Tuesday, April 09, 2013

Guest Post by Mikkel Thorup : Results vs. Techniques

[Mikkel Thorup graciously has offered a guest blog post, discussing what he looks for in conference papers, and possible implications for refereeing.]

Results versus Techniques (Mikkel Thorup)

When I go to STOC/FOCS, I hope to see some great new results/theorems and some great new techniques/proofs. I want both, and in some wonderful cases, I even get both in the same paper. However, many of the greatest results may be in papers with less interesting techniques, or vice versa, and the worst thing is if they then get out-competed by papers achieving semi-strong results using semi-interesting techniques.

I am saying this because many refereeing forms have fields like "Submission's strengths" and "Submission's weakness" suggesting a balanced evaluation with pros and cons. A common case I see is that strong results get criticized for being obtained with too specialized techniques. However, if somebody needs to cite a theorem/result, then, typically, it doesn't matter if the underlying proof/technique is specialized.

I am arguing that if we want an interesting program, then we should not worry about weakness unless it renders a paper unacceptable (e.g., a bug). I am proposing a max-evaluation rather than a sum. What matters is if a paper has an exiting contribution.

I am myself mostly in the problem solving business where we believe that there are important computational problems. Sometimes general techniques work, but other cases require a deep understanding of the problem at hand leading to very problem specific techniques. Sometimes a tiny but subtle change in existing techniques can make a huge difference. Other times, as, e.g., for the 4-color theorem, it seems that what is needed is a huge mess. The point here is that if we want to succeed, then we have to be open to use whatever techniques it takes. Later there may be very interesting technical work simplifying and generalizing the techniques.

I am not saying that techniques are not important. I love papers introducing great new techniques, and I am more than happy to accept them on a technical basis. What I am saying is that if the main contribution of a paper is a result, then the techniques may play a more supporting role whose only obvious merit is that they prove something interesting.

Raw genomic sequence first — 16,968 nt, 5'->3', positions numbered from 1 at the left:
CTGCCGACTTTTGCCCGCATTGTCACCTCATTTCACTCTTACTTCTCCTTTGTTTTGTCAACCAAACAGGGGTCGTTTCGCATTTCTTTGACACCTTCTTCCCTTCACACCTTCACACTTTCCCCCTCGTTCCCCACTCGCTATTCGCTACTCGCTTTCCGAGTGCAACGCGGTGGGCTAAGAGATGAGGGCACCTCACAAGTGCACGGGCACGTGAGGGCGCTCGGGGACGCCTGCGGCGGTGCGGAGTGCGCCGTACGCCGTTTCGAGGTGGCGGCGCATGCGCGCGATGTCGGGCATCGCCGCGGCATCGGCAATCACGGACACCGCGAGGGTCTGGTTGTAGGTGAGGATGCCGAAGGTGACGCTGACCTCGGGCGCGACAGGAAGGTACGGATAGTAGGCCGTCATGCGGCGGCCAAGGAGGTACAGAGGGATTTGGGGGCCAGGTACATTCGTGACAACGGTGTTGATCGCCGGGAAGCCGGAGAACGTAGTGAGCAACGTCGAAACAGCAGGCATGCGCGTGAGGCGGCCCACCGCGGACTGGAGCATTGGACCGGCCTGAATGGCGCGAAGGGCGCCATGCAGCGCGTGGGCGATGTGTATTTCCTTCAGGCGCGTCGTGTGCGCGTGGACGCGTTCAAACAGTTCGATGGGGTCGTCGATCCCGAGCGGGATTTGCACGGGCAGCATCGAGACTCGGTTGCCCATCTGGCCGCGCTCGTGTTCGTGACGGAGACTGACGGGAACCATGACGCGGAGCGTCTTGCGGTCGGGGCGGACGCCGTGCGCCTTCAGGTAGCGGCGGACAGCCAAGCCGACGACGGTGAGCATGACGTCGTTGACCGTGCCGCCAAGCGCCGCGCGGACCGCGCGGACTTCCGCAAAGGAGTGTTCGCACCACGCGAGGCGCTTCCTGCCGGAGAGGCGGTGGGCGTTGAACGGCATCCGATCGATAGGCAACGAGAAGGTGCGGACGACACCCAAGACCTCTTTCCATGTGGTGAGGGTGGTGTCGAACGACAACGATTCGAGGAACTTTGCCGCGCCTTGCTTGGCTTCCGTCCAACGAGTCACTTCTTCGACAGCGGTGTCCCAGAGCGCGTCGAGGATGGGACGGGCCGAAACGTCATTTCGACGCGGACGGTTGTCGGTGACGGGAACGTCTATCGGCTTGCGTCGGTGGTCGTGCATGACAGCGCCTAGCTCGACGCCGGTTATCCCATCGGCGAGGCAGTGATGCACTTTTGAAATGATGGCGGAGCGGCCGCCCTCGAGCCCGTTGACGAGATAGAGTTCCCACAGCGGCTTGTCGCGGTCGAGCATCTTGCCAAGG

It often turns out that the techniques developed to solve a central problem have other applications, but this may not be easy to guess up front based on a quick review. My experience is that referees are worse than random when it comers to guessing if a techniques will later prove useful in solving other problems.

My suggestion is positive refereeing where the overall score is based on the major contribution of a paper: the thing that would make people come to the talk, and use and cite the paper in the future. If a paper has something interesting to say, then it doesn't matter if other aspects of it are less interesting.


Alex Lopez-Ortiz said...

This is a good time however to remind ourselves that good science is performed in many different ways. For example, there are people in all sciences who look at the big picture and break new avenues, such as Langlands and Gromov, and then there are the deep specialized miners who reach the face of the mine faster and dig harder and deeper than any one else. Both are impressive human feats, produce useful science and they each deserve to be rewarded in their own way, even though the latter perform work that is harder to explain to the general public.

Within CS, regular conferences tend to favor tunnel diggers. The short review cycle, the requirement of technical difficulty, the lack of time to ponder the implications of a new area all work in favor of technical breakthroughs. As Mikkel points out, good results often get shot down if the techniques aren't very sophisticated (typical review: "yes, they cured cancer, but the proofs are trivial").

Additionally to non-technical strong results, bold new ideas also get shot down which is why many sub-disciplines have started HotXXX conferences (e.g. HotOS, HotNets, HotSDN, HotChips, HotWiSec, HotMobile). These conferences provide a welcoming environment for the half baked ideas that might one day become a path breaking field. Many of them do not even have proceedings, since the ideas might not be mature enough for the permanent scientific record. In there ideas receive candid constructive criticism and proposals can be honed further on their way to becoming fully formed research projects. Think of the Langlands program which as best as I can recall lived in a weird state for about a decade until the first set of results on local Langland's conjectures showed that it was indeed likely to be fruitful.

As I understand it, ITCS was meant to be TCS's version of HotXXX but judging from some recent experiences the program committees have yet to fully grasp the speculative nature of path breaking research and are sill expecting completely developed theories and results instead of "Go West Young Man"-type of papers.

As Mikkel said, a better solution woudl be to use a more expansive review system. SIGCOMM has been running an experiment in which the refereeing for their newsletter focuses on what is of value on a paper rather on the minutiae that can be used as an excuse to shoot it down.

Anonymous said...

Very nice post by Mikkel.

To Alex,

As Mikkel points out, good results often get shot down if the techniques aren't very sophisticated (typical review: "yes, they cured cancer, but the proofs are trivial").

Actually, Mikkel said the opposite: good results often get shot down if the techniques are too sophisticated, that is, "too local" or too specialized to be used elsewhere.